1. PhotoA temple on Crescent Lake at Mingsha Shan (Echoing Sand Mountain) near the town of Dunhuang in Gansu, China. Dunhuang was an important strategic base along the ancient Silk Road, near the entrance to the Hexi Corridor.
    CreditZhang Xiao

    A Poetic Journey Through Western China

    For years, Silk Road travelers made the grueling trek past towering mountain ranges and ancient cities now lost to time. Centuries later, one writer attempts to retrace the journey.


    1. PhotoAn 18th-century map from China purporting to be a copy of one drawn there in 1418, based on the explorer Zheng He’s travels around the globe. While some have claimed that it proves Zheng He arrived in the Americas before Christopher Columbus, scholars have questioned the map’s authenticity.
      CreditUniversal Images Group/Getty Images

      Letter from the Editor

      The Silk Road’s Enduring Romance, and Eternal Influence

      Last May, when our known world was one way, we began planning these stories. By last month, when we were finishing work on this issue, the world was another way.


  1. PhotoDry stone walls are characteristic of the Hebrides islands, where stones are in natural abundance.
    CreditMitch Epstein

    T’s Most Transporting Travel Stories

    Distance and solitude can make us feel more isolated than ever — but these tales of far-off locales provide something of a distraction.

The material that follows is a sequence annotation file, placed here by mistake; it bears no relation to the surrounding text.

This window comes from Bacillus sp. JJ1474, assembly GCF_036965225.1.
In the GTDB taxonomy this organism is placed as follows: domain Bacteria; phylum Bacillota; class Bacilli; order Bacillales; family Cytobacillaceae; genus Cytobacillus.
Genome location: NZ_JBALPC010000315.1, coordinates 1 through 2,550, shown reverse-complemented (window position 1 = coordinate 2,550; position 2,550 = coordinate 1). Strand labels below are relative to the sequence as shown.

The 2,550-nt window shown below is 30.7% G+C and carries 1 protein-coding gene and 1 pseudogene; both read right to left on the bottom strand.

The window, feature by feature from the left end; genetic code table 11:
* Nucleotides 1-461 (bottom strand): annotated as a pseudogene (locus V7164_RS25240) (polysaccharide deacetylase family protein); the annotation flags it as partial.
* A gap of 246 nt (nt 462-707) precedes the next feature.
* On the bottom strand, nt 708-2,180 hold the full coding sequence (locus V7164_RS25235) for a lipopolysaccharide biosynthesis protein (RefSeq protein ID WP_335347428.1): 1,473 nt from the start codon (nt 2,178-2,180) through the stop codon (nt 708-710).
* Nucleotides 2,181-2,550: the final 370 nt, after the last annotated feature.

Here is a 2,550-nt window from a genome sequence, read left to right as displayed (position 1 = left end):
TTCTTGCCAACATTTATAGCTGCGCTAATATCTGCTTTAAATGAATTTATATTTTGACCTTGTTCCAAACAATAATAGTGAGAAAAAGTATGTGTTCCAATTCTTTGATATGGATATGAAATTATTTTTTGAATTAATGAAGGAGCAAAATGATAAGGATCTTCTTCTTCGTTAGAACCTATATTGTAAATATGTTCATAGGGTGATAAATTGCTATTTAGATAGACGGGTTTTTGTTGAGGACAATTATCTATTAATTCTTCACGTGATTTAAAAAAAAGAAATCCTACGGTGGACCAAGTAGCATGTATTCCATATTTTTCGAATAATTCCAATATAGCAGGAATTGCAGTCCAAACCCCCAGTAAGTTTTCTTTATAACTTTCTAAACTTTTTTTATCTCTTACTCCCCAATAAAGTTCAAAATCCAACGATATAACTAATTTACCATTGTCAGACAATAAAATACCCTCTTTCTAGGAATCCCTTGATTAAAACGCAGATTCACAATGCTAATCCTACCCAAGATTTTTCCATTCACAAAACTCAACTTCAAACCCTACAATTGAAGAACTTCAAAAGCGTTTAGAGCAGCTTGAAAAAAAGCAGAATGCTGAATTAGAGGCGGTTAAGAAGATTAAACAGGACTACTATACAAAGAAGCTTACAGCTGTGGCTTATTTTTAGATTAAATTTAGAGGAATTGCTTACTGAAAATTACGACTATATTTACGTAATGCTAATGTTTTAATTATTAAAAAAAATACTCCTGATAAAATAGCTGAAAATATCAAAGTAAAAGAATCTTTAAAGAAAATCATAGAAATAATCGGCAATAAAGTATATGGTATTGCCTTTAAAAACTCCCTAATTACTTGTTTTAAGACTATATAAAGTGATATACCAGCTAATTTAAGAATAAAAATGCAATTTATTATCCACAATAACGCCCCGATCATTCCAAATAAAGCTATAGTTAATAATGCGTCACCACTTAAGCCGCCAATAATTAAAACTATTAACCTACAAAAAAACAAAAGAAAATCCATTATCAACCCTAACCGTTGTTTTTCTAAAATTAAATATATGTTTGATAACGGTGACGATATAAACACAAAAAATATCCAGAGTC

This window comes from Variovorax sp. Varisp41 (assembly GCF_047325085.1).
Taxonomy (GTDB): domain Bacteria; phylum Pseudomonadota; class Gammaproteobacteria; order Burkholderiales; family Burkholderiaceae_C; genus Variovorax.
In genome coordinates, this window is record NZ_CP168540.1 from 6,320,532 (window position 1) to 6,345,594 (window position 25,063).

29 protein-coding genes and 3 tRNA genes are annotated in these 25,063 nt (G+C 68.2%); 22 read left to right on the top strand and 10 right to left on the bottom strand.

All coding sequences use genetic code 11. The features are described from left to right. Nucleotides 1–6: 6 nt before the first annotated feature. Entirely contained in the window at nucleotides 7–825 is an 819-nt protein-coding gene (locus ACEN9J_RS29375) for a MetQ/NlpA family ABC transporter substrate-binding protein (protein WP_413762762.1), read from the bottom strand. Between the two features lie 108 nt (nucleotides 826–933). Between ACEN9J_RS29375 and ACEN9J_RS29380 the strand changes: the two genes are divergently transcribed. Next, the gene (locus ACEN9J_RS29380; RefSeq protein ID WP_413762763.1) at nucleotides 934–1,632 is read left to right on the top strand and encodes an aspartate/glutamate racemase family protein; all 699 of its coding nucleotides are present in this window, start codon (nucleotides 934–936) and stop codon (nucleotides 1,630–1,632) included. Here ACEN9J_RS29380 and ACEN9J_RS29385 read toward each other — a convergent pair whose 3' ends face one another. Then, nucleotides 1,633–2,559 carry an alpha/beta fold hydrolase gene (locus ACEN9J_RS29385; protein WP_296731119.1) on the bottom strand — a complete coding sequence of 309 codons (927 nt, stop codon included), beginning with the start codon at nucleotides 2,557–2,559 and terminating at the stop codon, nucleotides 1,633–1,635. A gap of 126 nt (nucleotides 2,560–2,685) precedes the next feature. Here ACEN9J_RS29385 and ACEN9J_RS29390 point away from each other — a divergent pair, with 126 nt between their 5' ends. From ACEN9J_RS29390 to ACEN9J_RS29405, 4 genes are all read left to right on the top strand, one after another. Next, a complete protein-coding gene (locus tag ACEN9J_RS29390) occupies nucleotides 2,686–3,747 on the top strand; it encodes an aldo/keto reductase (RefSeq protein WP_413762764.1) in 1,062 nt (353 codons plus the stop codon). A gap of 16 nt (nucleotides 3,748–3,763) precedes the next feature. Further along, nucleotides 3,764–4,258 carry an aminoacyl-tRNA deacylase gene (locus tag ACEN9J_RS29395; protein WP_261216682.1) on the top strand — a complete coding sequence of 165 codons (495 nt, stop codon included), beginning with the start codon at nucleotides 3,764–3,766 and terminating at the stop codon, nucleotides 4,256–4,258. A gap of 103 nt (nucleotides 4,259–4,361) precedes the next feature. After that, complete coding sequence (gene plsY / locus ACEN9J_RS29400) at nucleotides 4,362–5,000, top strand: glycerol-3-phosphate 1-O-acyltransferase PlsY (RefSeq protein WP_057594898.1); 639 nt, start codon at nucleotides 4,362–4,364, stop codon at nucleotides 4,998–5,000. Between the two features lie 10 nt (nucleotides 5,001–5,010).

2. PhotoRinko Kawauchi’s “Untitled,” from the series “Approaching Whiteness” (2011).
    Credit© Rinko Kawauchi, courtesy of RoseGallery

    Japan in Bloom

    For more than a thousand years, the country’s cherry blossom season has been a source of fascination and wonderment. How did such an infatuation begin?


  3. PhotoA rocky cliff near the beach of Kalamos, on the southeast side of Milos.
    CreditAsako Narahashi

    Around Milos, Swimming the Aegean Sea

    One writer explores the Greek island, discovering not just volcanic caves or ancient ruins but also a deeper connection to the past.


  4. PhotoFrom left: poi from Waiahole Poi Factory on Oahu; a taro plant at Kealia Farm on Kauai.
    CreditFrom left: Steve Czerniak; Jessica Sample/Gallery Stock

    Where to Eat Hawaii’s Most Sacred Ingredient

    Once a staple of Native Hawaiian cuisine, taro is no longer as easily accessible, but a new wave of chefs is rediscovering its power.


  1. PhotoThe walled garden of the hotel Dar Paru in M’Hamid, with a door that opens into the Sahara.
    CreditRichard Mosse

    In Search of Ancient Morocco

    South of Marrakesh, the Draa Valley still exerts an indefinable pull, retaining traces of its now almost-vanished Berber kingdom.


  2. Home & Work

    PhotoAt Casa Fortunato, the sitting room in the master guest suite (Room 1) has a Patricia Urquiola for B&B Italia sofa, Noguchi paper lantern and Malofancon-style coffee table.
    CreditManolo Yllera

    A Hotel So Nice the Owners Moved In

    The family behind Lisbon’s Casa Fortunato lives among — and just above — their guests.



More in Wanderlust ›